For 2019, Facebook plans to focus first on making more progress in the areas of content moderation, which the company has said will be an area that is always being worked on, and creating a "civil rights accountability infrastructure" to "ensure that the changes it is making are systemic" so that civil rights issues are considered on the front end as Facebook rolls out new products, features and policies.
Still, civil rights advocates pushed back hard on the audit update and said they expect much more from Zuckerberg's social network.
"Muslim Advocates and our partners demanded this audit in 2017. Laura Murphy's thorough preliminary report makes clear that Facebook has done little to meaningfully address the bigotry and discrimination that pervades its platform. Sheryl Sandberg's introduction indicates a lack of understanding that, after years and years of abuse, significant reforms are urgently needed now," said Muslim Advocates' special counsel for anti-Muslim bigotry, Madihha Ahussain, in a statement.
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Ahussain continued: "We stand by our letter demanding serious changes to Facebook's board. The board is not in a position to hold its management accountable, it doesn't match the demographics of its user community, and it doesn't understand civil rights and serious reforms to it are necessary to protect vulnerable communities."
"This report is long on excuses and short on meaningful progress. It is not enough to merely identify the many challenges that we have explained to Facebook. It is hard to take seriously a paper-thin promise without a timeline, benchmarks or accountability mechanism," said a statement from Color of Change, a racial justice organization that met with Sandberg amidst the Definers controversy.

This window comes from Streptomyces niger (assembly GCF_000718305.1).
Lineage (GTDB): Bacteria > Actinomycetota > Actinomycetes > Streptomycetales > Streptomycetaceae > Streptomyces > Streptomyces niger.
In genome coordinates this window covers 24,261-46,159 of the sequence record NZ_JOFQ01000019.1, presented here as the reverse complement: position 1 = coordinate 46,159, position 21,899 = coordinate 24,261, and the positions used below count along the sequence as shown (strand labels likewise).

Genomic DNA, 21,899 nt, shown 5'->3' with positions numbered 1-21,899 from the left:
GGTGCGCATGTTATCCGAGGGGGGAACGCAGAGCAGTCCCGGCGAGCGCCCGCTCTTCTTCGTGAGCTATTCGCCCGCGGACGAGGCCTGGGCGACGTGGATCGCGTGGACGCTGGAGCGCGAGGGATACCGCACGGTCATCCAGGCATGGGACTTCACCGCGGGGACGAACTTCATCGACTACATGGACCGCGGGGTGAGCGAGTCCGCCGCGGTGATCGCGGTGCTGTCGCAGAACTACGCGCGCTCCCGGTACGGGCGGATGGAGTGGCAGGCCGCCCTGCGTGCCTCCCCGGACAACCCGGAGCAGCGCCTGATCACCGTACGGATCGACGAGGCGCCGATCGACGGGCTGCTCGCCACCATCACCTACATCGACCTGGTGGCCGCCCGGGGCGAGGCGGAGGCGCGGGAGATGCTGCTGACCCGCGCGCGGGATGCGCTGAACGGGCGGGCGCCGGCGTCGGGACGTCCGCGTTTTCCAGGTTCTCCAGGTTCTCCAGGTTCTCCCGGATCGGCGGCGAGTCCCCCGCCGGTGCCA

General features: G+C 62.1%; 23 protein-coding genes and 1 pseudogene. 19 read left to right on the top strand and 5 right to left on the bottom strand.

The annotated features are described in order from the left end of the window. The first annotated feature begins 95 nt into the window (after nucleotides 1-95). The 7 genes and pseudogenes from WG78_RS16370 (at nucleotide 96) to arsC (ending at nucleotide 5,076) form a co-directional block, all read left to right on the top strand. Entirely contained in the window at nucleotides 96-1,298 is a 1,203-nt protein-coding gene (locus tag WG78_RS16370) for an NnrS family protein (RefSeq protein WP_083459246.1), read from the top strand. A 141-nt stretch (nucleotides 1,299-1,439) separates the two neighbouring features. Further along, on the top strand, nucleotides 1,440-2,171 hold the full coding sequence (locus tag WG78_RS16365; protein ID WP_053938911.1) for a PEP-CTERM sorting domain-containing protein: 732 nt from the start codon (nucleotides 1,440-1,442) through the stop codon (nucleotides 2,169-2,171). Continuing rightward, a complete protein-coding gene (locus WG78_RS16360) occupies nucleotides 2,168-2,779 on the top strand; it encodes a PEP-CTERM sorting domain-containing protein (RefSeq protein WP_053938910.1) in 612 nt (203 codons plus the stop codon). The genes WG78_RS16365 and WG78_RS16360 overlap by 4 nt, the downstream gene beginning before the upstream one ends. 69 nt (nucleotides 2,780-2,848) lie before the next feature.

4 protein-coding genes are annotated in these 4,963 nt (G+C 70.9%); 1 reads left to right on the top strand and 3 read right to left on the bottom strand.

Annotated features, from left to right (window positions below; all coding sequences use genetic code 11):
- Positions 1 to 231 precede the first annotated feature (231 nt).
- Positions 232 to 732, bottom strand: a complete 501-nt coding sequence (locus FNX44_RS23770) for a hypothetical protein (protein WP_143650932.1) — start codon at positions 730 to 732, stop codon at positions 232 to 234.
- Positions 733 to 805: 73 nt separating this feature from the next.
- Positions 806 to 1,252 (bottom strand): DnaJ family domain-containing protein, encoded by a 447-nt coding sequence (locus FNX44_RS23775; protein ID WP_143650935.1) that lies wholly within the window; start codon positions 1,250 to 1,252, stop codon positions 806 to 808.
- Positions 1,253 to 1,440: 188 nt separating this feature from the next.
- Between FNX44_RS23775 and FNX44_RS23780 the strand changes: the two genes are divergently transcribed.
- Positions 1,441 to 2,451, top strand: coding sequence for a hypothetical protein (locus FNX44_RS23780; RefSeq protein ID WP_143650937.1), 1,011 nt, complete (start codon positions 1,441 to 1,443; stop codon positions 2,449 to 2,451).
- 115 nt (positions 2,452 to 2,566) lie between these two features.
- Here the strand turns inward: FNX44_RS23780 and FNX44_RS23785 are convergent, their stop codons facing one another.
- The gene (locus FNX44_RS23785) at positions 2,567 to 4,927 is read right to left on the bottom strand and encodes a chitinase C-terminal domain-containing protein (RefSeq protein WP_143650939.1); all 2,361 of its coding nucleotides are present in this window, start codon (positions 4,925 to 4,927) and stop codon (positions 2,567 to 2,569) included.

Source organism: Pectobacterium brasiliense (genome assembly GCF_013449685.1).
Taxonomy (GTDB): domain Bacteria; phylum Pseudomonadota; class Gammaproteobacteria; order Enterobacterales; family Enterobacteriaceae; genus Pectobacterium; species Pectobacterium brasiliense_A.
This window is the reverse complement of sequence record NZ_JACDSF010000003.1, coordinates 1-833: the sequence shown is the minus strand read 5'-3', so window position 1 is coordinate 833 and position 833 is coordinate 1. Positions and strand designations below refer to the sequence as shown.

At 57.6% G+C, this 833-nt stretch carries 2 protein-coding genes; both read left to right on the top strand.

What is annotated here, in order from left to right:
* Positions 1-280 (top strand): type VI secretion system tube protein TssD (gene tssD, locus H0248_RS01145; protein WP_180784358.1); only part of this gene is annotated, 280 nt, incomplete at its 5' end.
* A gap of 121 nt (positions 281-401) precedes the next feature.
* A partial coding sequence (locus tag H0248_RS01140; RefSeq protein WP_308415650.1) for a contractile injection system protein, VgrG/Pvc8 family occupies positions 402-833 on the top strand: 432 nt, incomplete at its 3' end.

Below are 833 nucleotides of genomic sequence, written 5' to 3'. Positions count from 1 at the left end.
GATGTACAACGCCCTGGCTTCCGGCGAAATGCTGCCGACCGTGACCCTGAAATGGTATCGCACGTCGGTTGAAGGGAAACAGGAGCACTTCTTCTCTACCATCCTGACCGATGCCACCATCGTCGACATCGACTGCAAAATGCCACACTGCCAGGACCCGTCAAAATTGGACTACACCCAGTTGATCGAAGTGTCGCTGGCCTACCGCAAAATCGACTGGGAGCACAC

Color of Change continues to demand a C-Suite level "Chief User Advocate" who would work in close consultation with civil rights groups, a public report with recommendations and a timeline for implementation, the creation of a public-facing board committee or task force that has all the resources needed to implement any changes from the audit, and the release of all documents produced by Definers Public Affairs and other firms used to undermine the credibility of civil rights organizations.
In a pair of reports released this week and prepared for the U.S. Senate, Facebook was faulted for allowing a massive Russia-led campaign that sowed racial and political discord in the U.S., systematically targeted African-Americans and tried to recruit them as "assets" in the years before the 2016 presidential election.
At the conclusion of the post, Murphy notes that Facebook plans to issue another civil rights audit update in 2019.
Separately, the NAACP returned a monetary donation from Facebook and called on users to log out of the social network and the other platforms it owns on Tuesday because of the company's "engagement with partisan firms, its targeting of political opponents, the spread misinformation and the utilization of Facebook for propaganda promoting disingenuous portrayals of the African American community."